The Real Jessica Rabbit Was Also ‘Drawn That Way’ by Her Publicist

All you movie nerds who used to watch Who Framed Roger Rabbit and say condescendingly to your friends, “Well, you know, Jessica Rabbit is based on Veronica Lake,” need to check your movie privilege because you are completely wrong. Or half-wrong. Veronica Lake, known best during the early stage of her career for playing the femme fatale, may have influenced Jessica Rabbit’s characterization, but the way she was drawn was pure Vikki Dougan, a struggling actress in the 1950s most famous for crashing parties in backless dresses.

Illustration for article titled The Real Jessica Rabbit Was Also ‘Drawn That Way’ by Her Publicist

According to Messy Nessy, Dougan was a pin-up girl/slash buttcrack exhibitionist who was trying to break into acting. For all those cultural snobs bemoaning a trend of untalented people like the Kardashians or Courtney Stodden or The Situation being famous for nothing, Dougan’s story offers some helpful historical perspective. Here, from a 1957 Oakland Tribune article, is the tale of Dougan’s rise to semi-prominence:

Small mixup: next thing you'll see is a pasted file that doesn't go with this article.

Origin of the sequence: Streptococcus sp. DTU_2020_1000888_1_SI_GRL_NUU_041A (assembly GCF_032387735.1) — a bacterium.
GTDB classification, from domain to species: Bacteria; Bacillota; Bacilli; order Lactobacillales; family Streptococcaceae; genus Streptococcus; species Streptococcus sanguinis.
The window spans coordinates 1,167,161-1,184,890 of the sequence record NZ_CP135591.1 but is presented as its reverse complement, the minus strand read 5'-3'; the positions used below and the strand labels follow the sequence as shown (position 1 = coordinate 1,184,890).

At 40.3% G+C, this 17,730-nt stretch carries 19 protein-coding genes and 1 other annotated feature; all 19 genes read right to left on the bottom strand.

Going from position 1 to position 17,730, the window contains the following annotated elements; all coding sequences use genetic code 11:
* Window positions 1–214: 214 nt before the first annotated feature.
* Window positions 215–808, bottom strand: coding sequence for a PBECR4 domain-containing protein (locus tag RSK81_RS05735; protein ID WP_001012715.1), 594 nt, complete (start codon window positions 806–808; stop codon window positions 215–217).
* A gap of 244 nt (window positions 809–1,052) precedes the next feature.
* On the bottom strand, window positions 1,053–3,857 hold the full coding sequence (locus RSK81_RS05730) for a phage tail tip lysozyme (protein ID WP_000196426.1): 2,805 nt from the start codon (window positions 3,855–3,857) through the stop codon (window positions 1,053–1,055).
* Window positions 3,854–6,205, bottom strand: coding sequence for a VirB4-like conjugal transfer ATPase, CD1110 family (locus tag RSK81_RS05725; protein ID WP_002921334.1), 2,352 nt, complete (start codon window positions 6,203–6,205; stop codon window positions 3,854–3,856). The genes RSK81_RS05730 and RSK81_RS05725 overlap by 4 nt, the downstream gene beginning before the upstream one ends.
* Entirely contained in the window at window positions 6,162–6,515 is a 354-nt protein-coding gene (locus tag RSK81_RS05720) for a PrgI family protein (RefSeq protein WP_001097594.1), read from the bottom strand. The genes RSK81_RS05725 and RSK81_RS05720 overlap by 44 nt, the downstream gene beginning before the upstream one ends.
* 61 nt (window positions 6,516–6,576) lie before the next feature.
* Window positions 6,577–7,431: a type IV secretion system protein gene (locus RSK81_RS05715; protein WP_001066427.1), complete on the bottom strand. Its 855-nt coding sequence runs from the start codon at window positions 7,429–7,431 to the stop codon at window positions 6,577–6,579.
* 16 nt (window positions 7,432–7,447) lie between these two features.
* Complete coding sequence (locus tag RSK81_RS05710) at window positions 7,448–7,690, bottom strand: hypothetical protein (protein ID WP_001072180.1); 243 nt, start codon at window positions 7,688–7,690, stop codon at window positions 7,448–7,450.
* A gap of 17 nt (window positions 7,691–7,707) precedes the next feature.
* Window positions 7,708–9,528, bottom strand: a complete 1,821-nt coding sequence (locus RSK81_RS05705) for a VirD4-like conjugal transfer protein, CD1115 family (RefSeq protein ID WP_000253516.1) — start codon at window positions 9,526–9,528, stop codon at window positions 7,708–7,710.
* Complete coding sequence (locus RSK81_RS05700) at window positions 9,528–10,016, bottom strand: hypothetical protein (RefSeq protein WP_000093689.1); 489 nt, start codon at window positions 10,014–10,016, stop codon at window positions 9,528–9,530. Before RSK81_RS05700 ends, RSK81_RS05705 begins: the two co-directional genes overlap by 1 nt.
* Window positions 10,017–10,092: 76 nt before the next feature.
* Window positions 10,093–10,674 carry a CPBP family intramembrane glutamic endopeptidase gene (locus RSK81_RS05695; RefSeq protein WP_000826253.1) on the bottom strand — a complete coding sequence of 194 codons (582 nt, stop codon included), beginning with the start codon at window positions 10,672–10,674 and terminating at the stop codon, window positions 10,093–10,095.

His first move was to have three expensive dresses made for her — without backs. He then titled his client “The Back” and had her appear at previews and parties in her plunging creations. Soon local photographers zeroed in on Miss Dougan’s bare spinal column, and gagsters began originating such cracks as, “Vikki Dougan makes the best exits in town.”

Finally Vikki was banned from someone else’s preview party because her backless formal was drawing too much attention. The incident received proper press coverage. Today Vikkie — born Edith Tooker in Brooklyn — is riding toward fame on the strength of her clothes, what there is of them. It’s a trend, all right.

And a star is born, or made, in this case, by an opportunistic publicist. Dougan’s connection to Jessica Rabbit may owe itself, as Messy Nessy astutely points out, to the idea of celebrity-engineering. When Jessica Rabbit famously says, “I’m not bad, I’m just drawn that way,” she’s tipping the audience off on the concept of manufactured celebrity, of a persona adopted by a celebrity that simultaneously helps her achieve fame and limits her career. Plus, even though Dougan all but vanished from the Hollywood social scene by 1959, the photos Ralph Crane snapped of her for LIFE are still lurking around the internets, proof that Dougan looked as close to a non-toon Jessica Rabbit as the universe will ever allow for.

The Real Jessica Rabbit [Messy Nessy]



What an awesome piece of cinematic history. And even with just that little bit of back showing, she is way more provocative than all the sex kittens who prance around in the most outlandish outfits to get attention.